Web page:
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Robert Cialdini

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Robert B. Cialdini
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Robert B. Cialdini is a well known social psychologist who is currently a professor of psychology at Arizona State University.

EducationEdit

InfluenceEdit

He is best known for his popular book on persuasion and marketing, Influence: the Psychology of Persuasion (ISBN 0-688-12816-5). His book has also been published as a textbook under the title Influence: Science and Practice (ISBN 0-321-01147-3). In writing the book, he spent three years going "undercover" applying for jobs and training at used car dealerships, fund-raising organizations, telemarketing firms and the like, observing real-life situations of persuasion. The book also reviews many of the most important theories and experiments in social psychology.

Six "weapons of influence"Edit

Cialdini defines six "weapons of influence":

  • Reciprocation - People tend to return a favor. Thus, the pervasiveness of free samples in marketing. In his conferences, he often uses the example of Ethiopia providing thousands of dollars in humanitarian aid to Mexico just after the 1985 earthquake, despite Ethiopia suffering from a crippling famine and civil war at the time. Ethopia had been reciprocating for the diplomatic support Mexico provided when Italy invaded Ethopia in 1937.
  • Commitment and Consistency - If people commit, verbally or in writing, to an idea or goal, they are more likely to honor that commitment. Even if the original incentive or motivation is removed after they have already agreed, they will continue to honor the agreement. For example, in car sales, suddenly raising the price at the last moment works because the buyer has already decided to buy. See cognitive dissonance.
  • Social Proof - People will do things that they see other people are doing. For example, in one experiment, one or more accomplices would look up into the sky; bystanders would then look up into the sky to see what they were seeing. At one point this experiment aborted, as so many people were looking up that they stopped traffic. See conformity, and the Asch conformity experiments.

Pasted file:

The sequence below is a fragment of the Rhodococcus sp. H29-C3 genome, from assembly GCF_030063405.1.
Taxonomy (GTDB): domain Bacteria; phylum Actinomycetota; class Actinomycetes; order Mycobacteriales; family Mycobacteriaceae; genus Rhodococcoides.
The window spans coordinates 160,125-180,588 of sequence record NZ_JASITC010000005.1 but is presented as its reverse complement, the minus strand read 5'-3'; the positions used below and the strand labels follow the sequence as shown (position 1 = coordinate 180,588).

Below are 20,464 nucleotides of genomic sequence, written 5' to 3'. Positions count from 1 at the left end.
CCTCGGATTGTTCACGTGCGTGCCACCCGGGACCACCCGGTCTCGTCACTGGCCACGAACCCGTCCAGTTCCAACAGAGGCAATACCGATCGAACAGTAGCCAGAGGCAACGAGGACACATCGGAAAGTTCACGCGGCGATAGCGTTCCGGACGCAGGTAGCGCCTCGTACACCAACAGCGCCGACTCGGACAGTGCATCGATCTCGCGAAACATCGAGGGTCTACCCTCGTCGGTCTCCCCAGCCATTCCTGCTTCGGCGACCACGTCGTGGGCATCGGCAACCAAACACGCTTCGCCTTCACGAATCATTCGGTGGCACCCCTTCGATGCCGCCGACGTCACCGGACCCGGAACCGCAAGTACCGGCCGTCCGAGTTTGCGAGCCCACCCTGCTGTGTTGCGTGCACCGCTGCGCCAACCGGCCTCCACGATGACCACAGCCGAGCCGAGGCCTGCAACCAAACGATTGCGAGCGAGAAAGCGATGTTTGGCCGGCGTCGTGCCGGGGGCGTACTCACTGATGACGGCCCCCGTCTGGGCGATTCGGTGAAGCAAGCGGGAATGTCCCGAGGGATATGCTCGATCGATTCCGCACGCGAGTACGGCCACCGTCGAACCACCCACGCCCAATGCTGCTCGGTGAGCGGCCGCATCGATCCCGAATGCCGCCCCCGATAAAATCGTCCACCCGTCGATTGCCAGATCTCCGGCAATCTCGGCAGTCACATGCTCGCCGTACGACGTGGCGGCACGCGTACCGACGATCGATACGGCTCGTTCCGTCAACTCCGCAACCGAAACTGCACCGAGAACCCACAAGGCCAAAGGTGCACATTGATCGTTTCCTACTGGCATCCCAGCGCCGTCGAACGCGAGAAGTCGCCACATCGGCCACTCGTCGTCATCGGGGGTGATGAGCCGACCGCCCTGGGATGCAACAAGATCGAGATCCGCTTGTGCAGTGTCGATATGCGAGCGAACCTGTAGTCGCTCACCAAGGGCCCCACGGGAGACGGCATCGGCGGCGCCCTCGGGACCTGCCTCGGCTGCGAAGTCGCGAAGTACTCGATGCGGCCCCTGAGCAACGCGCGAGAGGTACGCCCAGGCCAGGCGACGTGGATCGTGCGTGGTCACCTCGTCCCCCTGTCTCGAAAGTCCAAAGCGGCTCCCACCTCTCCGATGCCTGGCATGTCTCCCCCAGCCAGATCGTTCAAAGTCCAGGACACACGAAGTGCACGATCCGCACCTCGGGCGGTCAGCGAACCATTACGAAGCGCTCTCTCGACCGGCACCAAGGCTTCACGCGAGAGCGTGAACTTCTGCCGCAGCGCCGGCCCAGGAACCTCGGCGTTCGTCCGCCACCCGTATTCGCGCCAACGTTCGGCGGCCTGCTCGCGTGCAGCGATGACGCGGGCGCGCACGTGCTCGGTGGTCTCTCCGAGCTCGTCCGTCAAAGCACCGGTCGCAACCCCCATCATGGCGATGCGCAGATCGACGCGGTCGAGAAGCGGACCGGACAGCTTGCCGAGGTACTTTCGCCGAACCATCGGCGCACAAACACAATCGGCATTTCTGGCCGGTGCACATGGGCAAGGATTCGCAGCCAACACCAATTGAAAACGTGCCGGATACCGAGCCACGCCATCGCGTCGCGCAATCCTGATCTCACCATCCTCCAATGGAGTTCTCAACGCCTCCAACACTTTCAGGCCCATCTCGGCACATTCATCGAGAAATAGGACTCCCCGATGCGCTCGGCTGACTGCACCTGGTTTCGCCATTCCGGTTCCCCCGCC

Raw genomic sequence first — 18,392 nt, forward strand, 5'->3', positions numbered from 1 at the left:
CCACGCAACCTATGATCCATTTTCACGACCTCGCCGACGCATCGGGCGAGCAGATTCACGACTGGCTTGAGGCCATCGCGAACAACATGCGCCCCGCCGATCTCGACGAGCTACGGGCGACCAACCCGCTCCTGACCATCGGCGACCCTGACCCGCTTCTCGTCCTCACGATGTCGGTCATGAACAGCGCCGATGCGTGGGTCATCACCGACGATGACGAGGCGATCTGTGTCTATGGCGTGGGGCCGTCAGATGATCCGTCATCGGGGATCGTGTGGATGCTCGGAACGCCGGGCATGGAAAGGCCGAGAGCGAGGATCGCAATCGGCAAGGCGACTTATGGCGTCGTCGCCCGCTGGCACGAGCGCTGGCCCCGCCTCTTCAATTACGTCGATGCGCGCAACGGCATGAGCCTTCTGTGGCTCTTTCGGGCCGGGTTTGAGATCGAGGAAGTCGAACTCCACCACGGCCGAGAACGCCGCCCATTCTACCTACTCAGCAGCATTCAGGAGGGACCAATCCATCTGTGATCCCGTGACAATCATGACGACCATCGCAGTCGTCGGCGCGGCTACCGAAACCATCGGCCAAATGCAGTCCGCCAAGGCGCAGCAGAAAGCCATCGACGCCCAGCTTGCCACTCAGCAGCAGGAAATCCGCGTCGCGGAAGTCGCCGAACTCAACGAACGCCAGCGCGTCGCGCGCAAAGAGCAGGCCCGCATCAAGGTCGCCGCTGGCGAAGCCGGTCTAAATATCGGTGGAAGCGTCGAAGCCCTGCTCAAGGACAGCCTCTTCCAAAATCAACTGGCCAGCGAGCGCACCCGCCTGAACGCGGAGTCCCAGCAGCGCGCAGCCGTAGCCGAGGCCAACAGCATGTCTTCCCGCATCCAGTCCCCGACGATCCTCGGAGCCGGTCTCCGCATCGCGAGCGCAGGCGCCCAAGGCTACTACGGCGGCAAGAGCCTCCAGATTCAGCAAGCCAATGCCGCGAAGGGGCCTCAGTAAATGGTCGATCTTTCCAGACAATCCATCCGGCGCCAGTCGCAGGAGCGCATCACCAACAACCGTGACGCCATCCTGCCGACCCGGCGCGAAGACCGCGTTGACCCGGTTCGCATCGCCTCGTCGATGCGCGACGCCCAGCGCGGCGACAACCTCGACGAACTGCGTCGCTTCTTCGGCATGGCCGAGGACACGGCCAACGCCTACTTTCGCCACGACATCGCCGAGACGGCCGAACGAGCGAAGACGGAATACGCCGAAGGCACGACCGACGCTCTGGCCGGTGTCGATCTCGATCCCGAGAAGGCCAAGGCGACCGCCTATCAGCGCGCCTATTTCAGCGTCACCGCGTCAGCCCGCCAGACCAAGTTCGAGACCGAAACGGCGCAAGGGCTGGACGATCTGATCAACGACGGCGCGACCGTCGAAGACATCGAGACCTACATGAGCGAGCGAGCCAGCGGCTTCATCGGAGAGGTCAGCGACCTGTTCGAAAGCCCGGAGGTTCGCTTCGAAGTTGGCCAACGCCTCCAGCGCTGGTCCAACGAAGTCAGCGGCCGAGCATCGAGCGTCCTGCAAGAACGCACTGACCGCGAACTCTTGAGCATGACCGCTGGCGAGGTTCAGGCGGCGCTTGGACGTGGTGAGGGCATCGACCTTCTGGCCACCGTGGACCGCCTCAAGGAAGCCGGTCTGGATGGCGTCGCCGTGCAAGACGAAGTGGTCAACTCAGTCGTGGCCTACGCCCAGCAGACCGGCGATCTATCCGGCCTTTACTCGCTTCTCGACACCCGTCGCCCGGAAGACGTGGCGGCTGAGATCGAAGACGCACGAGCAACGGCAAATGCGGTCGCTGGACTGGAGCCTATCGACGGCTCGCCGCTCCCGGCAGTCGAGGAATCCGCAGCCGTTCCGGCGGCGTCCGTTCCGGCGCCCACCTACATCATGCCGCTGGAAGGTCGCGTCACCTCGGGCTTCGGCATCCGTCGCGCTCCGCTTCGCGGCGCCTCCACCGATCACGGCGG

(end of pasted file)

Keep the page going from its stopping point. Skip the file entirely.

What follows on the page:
• Authority - People will tend to obey authority figures, even if they are asked to perform objectionable acts. Cialdini cites incidents, such as the Milgram experiments in the early 1960s and the My Lai massacre.
  • Liking - People are easily persuaded by other people that they like. Cialdini cites the marketing of Tupperware in what might now be called viral marketing. People were more likely to buy if they liked the person selling it to them. Some of the many biases favoring more attractive people are discussed. See physical attractiveness stereotype.
  • Scarcity - Perceived scarcity will generate demand. For example, saying offers are available for a "limited time only" encourages sales.

Published worksEdit

  • Cialdini, R.B., Wosinska, W., Barrett, D.W., Butner, J. & Gornik-Durose, M. (1999). Compliance with a request in two cultures: The differential influence of social proof and commitment/consistency on collectivists and individualists. Personality and Social Psychology Bulletin 25, 1242-1253.
  • Cialdini, R. B., Sagarin, B. J., & Rice, W. E. (2001). Training in ethical influence. In J. Darley, D. Messick, and T. Tyler (Eds.). Social influences on ethical behavior in organizations (pp. 137-153). Mahwah, NJ: Erlbaum.
  • Cialdini, R. B. (2001, February). The science of persuasion. Scientific American, 284, 76-81.
  • Cialdini, R. B. (2001). Influence: Science and practice (4th ed.). Boston: Allyn & Bacon.
  • Kenrick, D. T., Neuberg, S. L., & Cialdini, R. B. (2002) Social Psychology: Unraveling the Mystery (2nd Ed.). Boston: Allyn & Bacon
  • Guadagno, R. E., & Cialdini, R. B. (2002). On-line persuasion: An examination of differences in computer-mediated interpersonal influence. Group Dynamics: Theory, Research and Practice, 6, 38-51.
  • Sagarin, B. J., Cialdini, R. B., Rice, W. E., & Serna, S. B. (2002). Dispelling the illusion of invulnerability: The motivations and mechanisms of resistance to persuasion. Journal of Personality and Social Psychology, 83, 526-541.

Honors, awardsEdit

  • W.P. Carey Distinguished Professor of Marketing and Regents’ Professor of Psychology
  • Distinguished Graduate Research Professor

External linksEdit

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